This one is kind of a quickie. I'm going to get back to the "pregnancy interventions" series later this week, but I thought that it might be helpful to give some tips on HOW to include some "sacred foods" from these traditional cultures into your preconception or pregnancy diet. Not all of us are ready to jump into liver and onions; I know that I wasn't!!
It's okay to go slow, but including at least some of these foods can only be helpful to your body and to your baby. And don't forget Dad! Cultures that prized these foods also included the father in the preconception period; he was also expected to eat liberally of whatever food was prized in fertility for his particular area. I'm going to start with homemade bone broth. Broth is incredibly nutritious and healing, and may even be palatable if you are coping with morning sickness in your pregnancy. Please keep in mind that the quality of bones is important; healthy animals will produce a more nutrient-rich, tasty broth. Buy local or pastured as much as possible, especially if you will be using the bones.
A Little Back-Story
I thought I'd change up the topic from purely birth-related information to something else that I feel strongly about- preconception and prenatal nutrition. I started out my first pregnancy like the majority of Americans...I absolutely believed the majority of mainstream health advice and thought that a low-fat, mostly vegetarian diet would be healthiest and help me to maintain a healthy weight and avoid cancer, heart disease, and other chronic illnesses. I exercised faithfully and consumed way too much cereal and tofu (I sincerely believed that tofu was delicious! Perhaps because it had been so long since bacon, haha). Despite my strict adherence to this dietary dogma, I found myself with a very slow metabolism and increasingly worse anxiety over really unimportant things. I tend to be a calm individual, so I felt this wasn't really "me". A doctor that I visited suggested that I had PCOS, which I didn't believe, although he assured me that "I have seen many cases of PCOS, and that's what you have. Where would you like to pick up your prescription?". Yes, he really said that, without a verified blood test or anything. I declined and a week later received an email admitting that I did not have PCOS and that I must just have "a slow metabolism". Go figure. Thanks for nothing. The tests did establish that my cholesterol was VERY low. The doctor thought this was good, but I wasn't so sure.
SURPRISE! 3 weeks later I find out that I really stink at Fertility Awareness Method (I had been using it for a whopping 5 months) and I'm pregnant! Another nail in the coffin for PCOS. I very fortunately had no morning sickness and spent the first 12 weeks of the pregnancy in denial, but when I saw the tiny baby on the ultrasound screen at that first 12 week appointment, I knew....I NEED TO LEARN ABOUT BABIES. I had never planned on having children. I never even babysat. My daughter was the first newborn that I had ever held. I was woefully unprepared. I jumped into researching and discovered cloth diapers, elimination communication, normal birth, and everything else I could find. I also noticed that I started craving foods that I didn't usually eat. Butter. Eggs. Bacon. Whole milk. I had lived most of my lives using these foods very sparingly, but I couldn't deny that I now needed those foods. And when I started allowing myself those foods during pregnancy...I became happier than I had been in a long time. Turns out there is a good reason for that.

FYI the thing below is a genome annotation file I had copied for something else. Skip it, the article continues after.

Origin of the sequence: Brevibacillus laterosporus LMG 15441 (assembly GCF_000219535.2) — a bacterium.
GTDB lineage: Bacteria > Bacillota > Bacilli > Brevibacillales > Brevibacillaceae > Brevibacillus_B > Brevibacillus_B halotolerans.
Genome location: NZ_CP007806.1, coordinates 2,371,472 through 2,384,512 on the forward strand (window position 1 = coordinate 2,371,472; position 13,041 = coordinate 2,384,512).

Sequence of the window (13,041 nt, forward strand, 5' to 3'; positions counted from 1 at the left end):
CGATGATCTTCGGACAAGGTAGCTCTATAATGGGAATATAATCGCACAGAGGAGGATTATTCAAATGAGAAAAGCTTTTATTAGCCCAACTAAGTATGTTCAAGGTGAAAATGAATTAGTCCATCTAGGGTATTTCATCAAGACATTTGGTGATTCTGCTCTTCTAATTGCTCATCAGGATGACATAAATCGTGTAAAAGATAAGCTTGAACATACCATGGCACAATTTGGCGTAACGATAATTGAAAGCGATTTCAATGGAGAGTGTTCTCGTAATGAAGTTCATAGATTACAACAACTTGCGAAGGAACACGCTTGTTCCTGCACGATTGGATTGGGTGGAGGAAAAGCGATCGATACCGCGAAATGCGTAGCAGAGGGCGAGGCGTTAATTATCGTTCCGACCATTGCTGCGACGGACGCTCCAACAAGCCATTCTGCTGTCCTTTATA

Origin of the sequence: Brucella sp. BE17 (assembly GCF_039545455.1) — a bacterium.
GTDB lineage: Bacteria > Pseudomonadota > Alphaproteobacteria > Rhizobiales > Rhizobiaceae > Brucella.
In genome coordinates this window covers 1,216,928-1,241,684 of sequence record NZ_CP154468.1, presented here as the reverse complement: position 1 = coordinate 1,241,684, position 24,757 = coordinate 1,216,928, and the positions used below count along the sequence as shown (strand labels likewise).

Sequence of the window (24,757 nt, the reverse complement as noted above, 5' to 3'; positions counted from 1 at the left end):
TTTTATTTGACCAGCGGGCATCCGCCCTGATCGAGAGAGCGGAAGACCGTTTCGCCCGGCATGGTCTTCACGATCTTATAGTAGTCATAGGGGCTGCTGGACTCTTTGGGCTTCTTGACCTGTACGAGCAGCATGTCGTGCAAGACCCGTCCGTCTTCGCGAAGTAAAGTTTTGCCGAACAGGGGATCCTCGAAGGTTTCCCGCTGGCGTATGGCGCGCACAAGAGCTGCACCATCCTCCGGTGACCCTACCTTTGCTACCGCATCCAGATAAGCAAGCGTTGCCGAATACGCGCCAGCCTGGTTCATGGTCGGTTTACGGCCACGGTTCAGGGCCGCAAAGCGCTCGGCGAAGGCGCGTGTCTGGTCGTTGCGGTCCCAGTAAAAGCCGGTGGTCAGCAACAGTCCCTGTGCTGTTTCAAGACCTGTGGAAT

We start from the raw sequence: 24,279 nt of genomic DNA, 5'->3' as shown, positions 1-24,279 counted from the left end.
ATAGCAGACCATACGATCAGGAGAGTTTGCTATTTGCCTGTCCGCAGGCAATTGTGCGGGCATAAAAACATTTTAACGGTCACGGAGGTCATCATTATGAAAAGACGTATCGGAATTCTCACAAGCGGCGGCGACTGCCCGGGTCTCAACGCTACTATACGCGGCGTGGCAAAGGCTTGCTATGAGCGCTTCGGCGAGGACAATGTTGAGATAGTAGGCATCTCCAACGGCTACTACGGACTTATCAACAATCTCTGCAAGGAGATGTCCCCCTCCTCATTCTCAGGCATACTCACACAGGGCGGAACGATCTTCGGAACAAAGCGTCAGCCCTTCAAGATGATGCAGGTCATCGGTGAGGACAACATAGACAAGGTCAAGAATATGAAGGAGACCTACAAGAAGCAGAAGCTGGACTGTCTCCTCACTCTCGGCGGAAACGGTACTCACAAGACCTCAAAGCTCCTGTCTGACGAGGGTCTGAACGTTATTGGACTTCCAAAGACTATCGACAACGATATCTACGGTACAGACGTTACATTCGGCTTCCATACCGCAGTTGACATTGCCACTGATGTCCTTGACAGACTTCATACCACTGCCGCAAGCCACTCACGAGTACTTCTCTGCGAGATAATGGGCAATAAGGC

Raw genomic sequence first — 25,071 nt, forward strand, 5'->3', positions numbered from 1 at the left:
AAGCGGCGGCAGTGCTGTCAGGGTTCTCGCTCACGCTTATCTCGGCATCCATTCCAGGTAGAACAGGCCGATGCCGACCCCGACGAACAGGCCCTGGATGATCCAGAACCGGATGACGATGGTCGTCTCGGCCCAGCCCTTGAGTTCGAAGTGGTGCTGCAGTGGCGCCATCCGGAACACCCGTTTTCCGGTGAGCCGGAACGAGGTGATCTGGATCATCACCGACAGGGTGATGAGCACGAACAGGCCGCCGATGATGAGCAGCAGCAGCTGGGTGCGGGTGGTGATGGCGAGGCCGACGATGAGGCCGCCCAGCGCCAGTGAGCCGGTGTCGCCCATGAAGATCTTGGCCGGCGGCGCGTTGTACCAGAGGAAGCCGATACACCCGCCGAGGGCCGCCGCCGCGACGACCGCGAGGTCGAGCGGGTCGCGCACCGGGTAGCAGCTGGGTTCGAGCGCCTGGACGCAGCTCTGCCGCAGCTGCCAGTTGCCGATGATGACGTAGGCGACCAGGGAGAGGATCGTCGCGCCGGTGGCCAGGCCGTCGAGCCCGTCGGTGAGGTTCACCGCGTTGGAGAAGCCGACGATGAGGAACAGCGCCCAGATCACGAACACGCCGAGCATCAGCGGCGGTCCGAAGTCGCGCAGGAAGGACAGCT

Nutrient-Dense Food Makes You Happy and Healthy
My body was craving eggs and butter because my low-fat diet had deprived me of a lot of nutrients that need FAT to be properly utilized by the body. The depletion of these nutrients was likely contributing to my anxiety, because your body needs fat and cholesterol to regulate hormones and mood. Building a baby requires a LOT of nutrients. My body knew that I needed to beef up on natural vitamins A, D, and K. Most people know that if the mother is deficient in certain nutrients, the body will steal these from the mother's body to preserve the baby as much as possible. But many women now have been on low-fat, processed food diets for ten years or more! A woman who is having a baby at 25 may have been dieting (as I had been) since she was a teenager. Many women are now waiting until after their careers are established to start a family, and may have been dieting for 15+ years before conception of a child. This absolutely can affect the health of the mother during pregnancy, AND the baby's development.
Dr. Chris Masterjohn summarized some of the common denominators in prenatal and preconception diets of traditional cultures studied by the dentist and researcher Weston A. Price. (Interestingly enough, Weston Price expected to find that healthy groups isolated cultures would be eating mainly vegetarian or even vegan diets. Instead, he found that the groups with the healthiest reproduction, resistance to disease, and minimal cavities consumed diets balanced in vegetables, properly prepared grains, and nutrient-dense animal products). Here is an excerpt of a very detailed article that you can read in it's entirety here.
"All groups that had access to the sea used fish eggs; milk-drinking groups used high-quality dairy from the season when grass was green and rapidly growing. Some groups used other foods such as moose thyroids or spider crabs, and African groups whose water was low in iodine used the ashes of certain plant foods to supply this element.5 These foods were added against the backdrop of a diet rich in liver and other organ meats, bones and skin, fats, seafood and the local plant foods."
Did you get that?
Whole Raw milk from grass-fed dairy (including butter and cheese)
Local plant foods and grains
Sounds crazy, right?? Gross, even? Why were these foods so important? Weston Price stated that all of these peoples would go to great lengths to obtain these foods for their pregnant and nursing mothers. They couldn't run to Trader Joe's or Whole Foods. Sometimes they would travel for days to procure fish and shellfish. Turns out that these foods contain large amounts of vitamins D, A, K, and other nutrients such as calcium, phosphorus, sulfur, iodine, and zinc. All of these are necessary for optimal development of the baby's brain, skeleton, reproductive system, eyes...everything! Liver and other organ meats are a great source of Folate, which is known to prevent many varieties of birth defects. Although some studies have shown that too much folic acid can contribute to some cancers, folate is the natural form of this nutrient and is essential for developing babies, and there is no known harmful limit. Vitamin A deficiency has been shown in numerous studies to contribute to birth defects, and plants contain a form that is not utilized effectively by many individuals. Preformed vitamin A is found abundantly in organ meats, shellfish, fish eggs, and raw, grass-fed dairy.